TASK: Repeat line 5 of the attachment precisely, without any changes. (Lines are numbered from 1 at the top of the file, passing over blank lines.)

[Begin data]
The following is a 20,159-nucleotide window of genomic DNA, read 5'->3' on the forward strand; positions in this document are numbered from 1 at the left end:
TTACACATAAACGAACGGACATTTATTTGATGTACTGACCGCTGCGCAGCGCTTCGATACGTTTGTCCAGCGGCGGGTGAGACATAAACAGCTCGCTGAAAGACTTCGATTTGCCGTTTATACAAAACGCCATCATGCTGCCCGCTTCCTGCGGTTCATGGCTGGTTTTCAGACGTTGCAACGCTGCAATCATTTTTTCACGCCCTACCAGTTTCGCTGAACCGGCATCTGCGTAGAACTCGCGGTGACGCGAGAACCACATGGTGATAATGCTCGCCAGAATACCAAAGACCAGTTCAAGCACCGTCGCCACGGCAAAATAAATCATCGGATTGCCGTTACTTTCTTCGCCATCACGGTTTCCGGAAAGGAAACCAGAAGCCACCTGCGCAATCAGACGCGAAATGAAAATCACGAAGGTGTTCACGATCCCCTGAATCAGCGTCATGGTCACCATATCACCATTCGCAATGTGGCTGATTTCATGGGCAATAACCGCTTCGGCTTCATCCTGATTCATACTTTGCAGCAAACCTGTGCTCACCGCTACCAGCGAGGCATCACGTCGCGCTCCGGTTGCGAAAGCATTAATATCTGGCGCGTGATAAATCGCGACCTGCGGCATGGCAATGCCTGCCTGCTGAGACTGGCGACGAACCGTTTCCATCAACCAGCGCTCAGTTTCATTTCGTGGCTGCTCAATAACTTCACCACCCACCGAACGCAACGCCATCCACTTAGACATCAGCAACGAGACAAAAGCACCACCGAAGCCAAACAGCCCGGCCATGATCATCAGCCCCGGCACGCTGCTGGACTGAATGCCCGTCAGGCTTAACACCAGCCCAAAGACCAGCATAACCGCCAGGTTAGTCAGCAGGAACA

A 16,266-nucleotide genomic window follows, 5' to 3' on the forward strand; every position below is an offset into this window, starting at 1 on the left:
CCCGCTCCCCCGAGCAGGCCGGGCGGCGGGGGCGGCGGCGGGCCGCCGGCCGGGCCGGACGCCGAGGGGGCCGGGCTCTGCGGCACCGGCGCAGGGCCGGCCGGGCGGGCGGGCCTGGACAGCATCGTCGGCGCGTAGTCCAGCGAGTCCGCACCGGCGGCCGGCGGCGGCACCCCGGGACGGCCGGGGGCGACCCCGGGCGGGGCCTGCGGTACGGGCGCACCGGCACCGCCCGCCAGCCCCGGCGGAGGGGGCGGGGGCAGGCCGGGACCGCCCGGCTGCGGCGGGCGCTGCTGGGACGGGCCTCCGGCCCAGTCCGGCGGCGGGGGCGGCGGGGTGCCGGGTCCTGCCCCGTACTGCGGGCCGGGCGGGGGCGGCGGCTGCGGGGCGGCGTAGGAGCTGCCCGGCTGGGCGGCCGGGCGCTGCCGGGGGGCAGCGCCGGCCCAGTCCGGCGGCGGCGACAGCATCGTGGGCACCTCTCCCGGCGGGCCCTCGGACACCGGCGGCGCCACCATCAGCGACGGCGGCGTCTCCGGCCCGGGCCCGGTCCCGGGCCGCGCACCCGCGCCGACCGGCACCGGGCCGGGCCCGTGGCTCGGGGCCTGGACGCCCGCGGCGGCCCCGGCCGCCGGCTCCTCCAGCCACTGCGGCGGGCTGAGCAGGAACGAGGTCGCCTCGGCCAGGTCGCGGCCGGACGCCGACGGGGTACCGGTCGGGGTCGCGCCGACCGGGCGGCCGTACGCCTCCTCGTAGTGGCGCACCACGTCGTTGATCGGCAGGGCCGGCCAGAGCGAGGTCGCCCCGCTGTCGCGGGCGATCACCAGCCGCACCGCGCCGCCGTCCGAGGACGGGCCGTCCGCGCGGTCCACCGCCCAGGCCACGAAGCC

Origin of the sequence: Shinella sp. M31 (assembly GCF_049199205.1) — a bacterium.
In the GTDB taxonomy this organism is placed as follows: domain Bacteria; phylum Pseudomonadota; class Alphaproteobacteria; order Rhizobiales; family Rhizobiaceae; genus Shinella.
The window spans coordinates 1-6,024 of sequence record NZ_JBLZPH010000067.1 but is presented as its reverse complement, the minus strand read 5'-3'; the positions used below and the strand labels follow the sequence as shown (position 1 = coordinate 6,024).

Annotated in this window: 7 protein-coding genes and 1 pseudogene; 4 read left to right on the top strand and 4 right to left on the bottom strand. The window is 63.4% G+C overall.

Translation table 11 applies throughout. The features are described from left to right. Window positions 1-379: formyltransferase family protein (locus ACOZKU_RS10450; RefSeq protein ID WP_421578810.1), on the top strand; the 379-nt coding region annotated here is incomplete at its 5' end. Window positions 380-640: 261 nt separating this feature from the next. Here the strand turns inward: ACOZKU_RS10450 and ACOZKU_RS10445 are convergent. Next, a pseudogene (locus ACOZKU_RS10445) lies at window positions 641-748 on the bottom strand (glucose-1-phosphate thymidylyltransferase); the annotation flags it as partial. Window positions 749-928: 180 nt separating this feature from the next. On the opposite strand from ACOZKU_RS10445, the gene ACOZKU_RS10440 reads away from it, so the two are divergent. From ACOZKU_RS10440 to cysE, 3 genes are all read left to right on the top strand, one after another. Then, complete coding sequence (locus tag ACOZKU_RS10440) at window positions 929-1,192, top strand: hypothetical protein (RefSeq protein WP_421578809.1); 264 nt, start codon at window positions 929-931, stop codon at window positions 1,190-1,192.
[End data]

Origin of the sequence: Shinella sp. M31 (assembly GCF_049199205.1) — a bacterium.